Equity crowdfunding

Mach: The Securities Exchange Commission was slow to put forward rules for non-accredited equity investors after the JOBS (Jumpstart our Business Startups) Act. In the meantime, many states passed laws which relaxed regulations for at-home breweries and distilleries ... Real estate crowd funding is growing rapidly.

Sherman: It is not easy to be an equity platform because meeting requirements of the JOBS Act takes time.

Macroeconomy Panel

New priorities and unfinished business for the SEC?

Allen: The CFA Institute surveyed members with an 18-percent response rate. Top issues were enforcement, cybersecurity and fiduciary duty. The CHOICE Act tries to redirect fiduciary duty issue to the SEC. The CFA thinks anyone called an “adviser” should be bound by the Investment Advisers Act.

Crowley: Policy has consequences. Over three decades, public policy killed broker business (fixed commissions). The Department of Labor tried unilaterally to extend regulation to investment advisers. This issue is at the top of the agenda. Fundamentally, the SEC is about protecting investors. The SEC gets into trouble as a macro-regulator of systemic risk … Regulation has reduced risk in the system. This is the goal of bank regulators. It should not be the goal of the SEC, which should facilitate risk taking and not be a macro- or micro-prudential regulator.

Should the SEC stick to its job [of investor protection] and leave macro-regulation to the FSOC (Financial Stability Oversight Council)?

Swagel: Around 2010, the idea of cooperation among regulators morphed into systemic risk, which is a red herring. It’s created new problems without solving anything.

Allen: The FSOC was designed to prevent the next AIG. Which regulator -- of banking or insurance -- was in a position to foresee that something was coming? Labeling non-banks as systemically important got several regulators involved: the FSOC, SEC, OFR, and Financial Stability Board (overseas).

Falaschetti: The FOMC was debating whether we were in a recession in 2008. What is the potential to regulate systemic risk when you could not see a recession, when the financial system was on fire?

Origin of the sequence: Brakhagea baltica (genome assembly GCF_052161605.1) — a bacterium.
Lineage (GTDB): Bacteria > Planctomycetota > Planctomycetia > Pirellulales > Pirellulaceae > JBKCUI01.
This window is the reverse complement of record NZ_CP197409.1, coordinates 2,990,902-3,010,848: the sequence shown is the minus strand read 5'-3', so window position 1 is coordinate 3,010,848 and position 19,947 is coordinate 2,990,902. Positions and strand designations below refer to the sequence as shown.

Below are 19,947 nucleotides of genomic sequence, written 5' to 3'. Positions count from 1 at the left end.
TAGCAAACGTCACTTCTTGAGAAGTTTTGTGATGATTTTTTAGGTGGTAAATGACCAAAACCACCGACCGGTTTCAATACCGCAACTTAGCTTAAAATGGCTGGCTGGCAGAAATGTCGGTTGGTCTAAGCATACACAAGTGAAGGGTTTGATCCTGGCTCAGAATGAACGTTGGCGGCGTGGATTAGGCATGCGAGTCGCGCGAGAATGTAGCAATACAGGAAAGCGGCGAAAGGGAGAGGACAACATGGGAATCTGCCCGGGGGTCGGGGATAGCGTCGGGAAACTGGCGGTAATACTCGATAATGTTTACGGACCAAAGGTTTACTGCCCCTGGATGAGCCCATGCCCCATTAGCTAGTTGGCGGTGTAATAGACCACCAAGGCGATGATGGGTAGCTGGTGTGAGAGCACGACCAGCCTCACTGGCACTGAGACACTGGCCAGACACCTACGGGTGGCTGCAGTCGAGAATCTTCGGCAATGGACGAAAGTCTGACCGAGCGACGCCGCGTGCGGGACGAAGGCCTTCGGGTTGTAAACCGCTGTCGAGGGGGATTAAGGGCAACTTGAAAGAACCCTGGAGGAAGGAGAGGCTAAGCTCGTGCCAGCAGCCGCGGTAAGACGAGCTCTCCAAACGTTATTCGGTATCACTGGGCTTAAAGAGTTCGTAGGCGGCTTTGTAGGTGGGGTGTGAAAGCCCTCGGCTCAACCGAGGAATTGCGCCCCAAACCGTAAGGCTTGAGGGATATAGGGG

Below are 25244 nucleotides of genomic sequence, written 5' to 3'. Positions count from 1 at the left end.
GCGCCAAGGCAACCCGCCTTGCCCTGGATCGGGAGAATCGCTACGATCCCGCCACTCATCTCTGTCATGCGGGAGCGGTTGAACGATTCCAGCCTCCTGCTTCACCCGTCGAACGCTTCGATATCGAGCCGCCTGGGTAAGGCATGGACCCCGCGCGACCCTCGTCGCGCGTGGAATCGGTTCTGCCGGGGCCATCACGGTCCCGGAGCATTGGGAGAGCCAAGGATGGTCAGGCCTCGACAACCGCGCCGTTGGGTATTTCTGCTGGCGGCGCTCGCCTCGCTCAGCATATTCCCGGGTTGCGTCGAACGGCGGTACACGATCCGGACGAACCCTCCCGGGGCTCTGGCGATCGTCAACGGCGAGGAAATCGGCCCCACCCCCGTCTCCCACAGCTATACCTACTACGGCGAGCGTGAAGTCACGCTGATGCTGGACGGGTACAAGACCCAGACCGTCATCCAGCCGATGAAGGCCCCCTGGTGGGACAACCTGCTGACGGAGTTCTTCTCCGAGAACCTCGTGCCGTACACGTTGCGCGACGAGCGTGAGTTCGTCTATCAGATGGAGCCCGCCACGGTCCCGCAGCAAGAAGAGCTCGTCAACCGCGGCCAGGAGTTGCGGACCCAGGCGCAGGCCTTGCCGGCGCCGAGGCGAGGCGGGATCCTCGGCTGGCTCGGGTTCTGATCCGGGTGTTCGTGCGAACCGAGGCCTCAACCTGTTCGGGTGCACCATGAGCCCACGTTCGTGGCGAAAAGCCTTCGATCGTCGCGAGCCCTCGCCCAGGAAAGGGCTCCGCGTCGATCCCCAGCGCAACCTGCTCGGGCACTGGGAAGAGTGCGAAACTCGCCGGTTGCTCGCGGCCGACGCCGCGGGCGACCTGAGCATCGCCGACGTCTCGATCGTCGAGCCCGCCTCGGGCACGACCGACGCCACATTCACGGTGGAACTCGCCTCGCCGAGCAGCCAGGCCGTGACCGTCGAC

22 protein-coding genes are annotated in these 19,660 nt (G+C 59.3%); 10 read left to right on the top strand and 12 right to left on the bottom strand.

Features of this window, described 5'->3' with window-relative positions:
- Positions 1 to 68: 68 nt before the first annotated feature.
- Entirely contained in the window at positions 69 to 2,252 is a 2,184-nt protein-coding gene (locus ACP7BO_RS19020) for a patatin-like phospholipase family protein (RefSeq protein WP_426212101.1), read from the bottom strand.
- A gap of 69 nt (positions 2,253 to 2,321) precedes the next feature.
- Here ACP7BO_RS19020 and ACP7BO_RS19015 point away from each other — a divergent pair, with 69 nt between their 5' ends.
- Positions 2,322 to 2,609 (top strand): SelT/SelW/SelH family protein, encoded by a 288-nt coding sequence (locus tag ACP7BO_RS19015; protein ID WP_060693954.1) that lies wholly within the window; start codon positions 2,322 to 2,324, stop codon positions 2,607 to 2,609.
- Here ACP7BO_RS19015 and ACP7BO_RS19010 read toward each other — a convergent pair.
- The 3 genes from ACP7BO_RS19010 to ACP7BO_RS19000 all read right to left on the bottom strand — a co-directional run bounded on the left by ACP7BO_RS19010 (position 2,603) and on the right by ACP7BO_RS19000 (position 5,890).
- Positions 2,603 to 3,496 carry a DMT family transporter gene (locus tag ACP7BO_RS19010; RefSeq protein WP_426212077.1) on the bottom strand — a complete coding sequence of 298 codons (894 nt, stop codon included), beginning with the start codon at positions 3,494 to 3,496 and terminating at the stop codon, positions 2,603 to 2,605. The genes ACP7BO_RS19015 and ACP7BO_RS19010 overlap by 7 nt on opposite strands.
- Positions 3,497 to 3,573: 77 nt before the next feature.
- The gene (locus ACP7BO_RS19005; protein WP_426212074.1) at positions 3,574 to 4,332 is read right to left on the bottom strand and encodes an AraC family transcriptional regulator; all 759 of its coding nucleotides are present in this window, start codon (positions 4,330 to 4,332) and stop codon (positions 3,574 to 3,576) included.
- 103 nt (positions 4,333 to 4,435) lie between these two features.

Sumerlin: Central banks have outsourced macro-supervision too much to other agencies. You can see financial crises coming in advance, when credit expansion does not lead to GDP growth. This is an inherently macro problem. The 1978 Humphrey-Hawkins Full Employment Act says that the Fed should regulate aggregate credit growth in the economy. Problem is that the Fed took its eye off credit growth to pursue other objectives.

Crowley: The decision to exempt swaps in the year 2000 amplified expansion of credit through credit default swaps and made the credit crisis worse than it would have otherwise been. Despite Dodd-Frank, the problem of derivatives remains.

CHOICE Act: Does it have more bipartisan support than is commonly appreciated?

Falaschetti: Corporate governance is on the right side of the balance sheet. The CHOICE Act says if you are going to make bets, bet with your own money. Small banks can more easily comply with regulations than large banks. We heard this morning from Neel Kashkari (Minneapolis Fed chairman) about a capital requirement. You better get capital requirement right. If it is too high, the activity will be pushed out to somewhere else where it is not monitored. That is why it [10-percent capital requirement] is an election, not a requirement, in the CHOICE Act.

Allen: Dodd-Frank was motivated by the idea we were paying too much attention to credit-rating agencies in 2008.

Crowley: Seventy percent of U.S. capital formation occurs outside the banking system. We should not regulate all capital formation like banking. Congress made massive changes over 13 months, delegating many difficult issues to regulatory agencies. Regulators have been given great responsibilities and have taken on responsibilities not given to them